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 Post subject: RCA 100-A Speaker Case
PostPosted: Jun Fri 26, 2009 12:57 am 
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Getting ready to restore a RCA 100A speaker. Doesn't seem to have any water damage, no rust and the fiberboard bottom is in good condition. But the cabinet has some sort of corrosion on it, you can see in the below photo.

Image

I am considering repainting but I'd rather find a way to clean up the case and preserve the original finish/patina if it is still there.

If my only option ends up a repainting, I recall some time ago there was a discussion on here about the correct color of paint to use. Anyone remember this?



Thanks for any and all help!

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 Post subject:
PostPosted: Jun Fri 26, 2009 1:19 am 
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Location: Modesto Ca
Jeremy,

I recently repainted a 100A. I first tried to clean it up but didn't have any luck bring it back to the condition I would have been happy with so I decided to paint it.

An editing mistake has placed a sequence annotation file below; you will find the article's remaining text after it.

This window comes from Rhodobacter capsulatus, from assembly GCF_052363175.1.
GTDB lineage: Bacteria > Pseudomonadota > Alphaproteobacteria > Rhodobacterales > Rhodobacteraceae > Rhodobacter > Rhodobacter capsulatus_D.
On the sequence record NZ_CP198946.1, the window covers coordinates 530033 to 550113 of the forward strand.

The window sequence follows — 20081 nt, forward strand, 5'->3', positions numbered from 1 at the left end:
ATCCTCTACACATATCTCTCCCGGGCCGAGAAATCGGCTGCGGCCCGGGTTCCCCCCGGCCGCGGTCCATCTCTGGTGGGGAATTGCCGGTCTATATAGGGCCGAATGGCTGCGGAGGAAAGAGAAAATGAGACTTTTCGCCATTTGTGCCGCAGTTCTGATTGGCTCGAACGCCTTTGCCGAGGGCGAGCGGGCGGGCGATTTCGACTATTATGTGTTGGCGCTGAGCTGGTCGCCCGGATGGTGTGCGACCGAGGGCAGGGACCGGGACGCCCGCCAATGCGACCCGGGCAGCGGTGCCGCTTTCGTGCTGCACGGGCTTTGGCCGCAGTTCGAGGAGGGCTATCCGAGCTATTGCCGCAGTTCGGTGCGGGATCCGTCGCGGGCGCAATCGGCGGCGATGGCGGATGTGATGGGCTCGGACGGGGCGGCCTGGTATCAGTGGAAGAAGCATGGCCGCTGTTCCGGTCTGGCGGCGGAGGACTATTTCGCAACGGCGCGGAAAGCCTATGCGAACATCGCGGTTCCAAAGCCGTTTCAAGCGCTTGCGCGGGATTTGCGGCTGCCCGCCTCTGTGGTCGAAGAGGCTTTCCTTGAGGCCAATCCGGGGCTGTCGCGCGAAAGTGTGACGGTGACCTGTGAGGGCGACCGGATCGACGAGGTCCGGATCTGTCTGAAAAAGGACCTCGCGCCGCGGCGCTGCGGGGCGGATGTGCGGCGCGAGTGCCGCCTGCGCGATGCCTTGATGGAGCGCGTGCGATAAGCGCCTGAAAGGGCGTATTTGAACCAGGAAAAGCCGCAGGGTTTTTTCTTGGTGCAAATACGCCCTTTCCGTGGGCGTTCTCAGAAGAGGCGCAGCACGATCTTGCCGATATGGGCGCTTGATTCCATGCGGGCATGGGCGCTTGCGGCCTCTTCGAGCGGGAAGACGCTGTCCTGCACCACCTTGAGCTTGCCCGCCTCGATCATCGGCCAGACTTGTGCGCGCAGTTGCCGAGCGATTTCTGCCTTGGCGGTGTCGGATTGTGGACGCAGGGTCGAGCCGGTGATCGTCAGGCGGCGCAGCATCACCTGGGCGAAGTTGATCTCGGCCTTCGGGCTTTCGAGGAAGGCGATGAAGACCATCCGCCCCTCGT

To find the right color, I tried tested several readily available aerosols from the local hardware stores and automotive parts stores and was not satisfied with the match to the original color. It was recommended to me by someone who does a lot of these restorations to use a General Motors Dark Chestnut Metallic from the mid 80's. I found that the GM paint code is 62. This used to be readily available but is now only available as a custom mix so I had a local automotive paint retailer mix this for me in an aerosol. The color match was excellent and matched the over spray inside the speaker case very well. The paint went on easily and covered very well.

I've read in other threads that some have experienced the pot metal case out gassing after it is painted causing small irregularities or bubbles in the finish. I did this several months ago and have not experienced any of this.

My 100A did not have the gold detail around the speaker opening that appears on your case. I was told that the speaker was sold both ways so I did not worry about that. There are other threads that describe the paint to use for this. Testor Gold I think is one option.

I hope this helps,
Richard


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 Post subject:
PostPosted: Jun Fri 26, 2009 8:45 am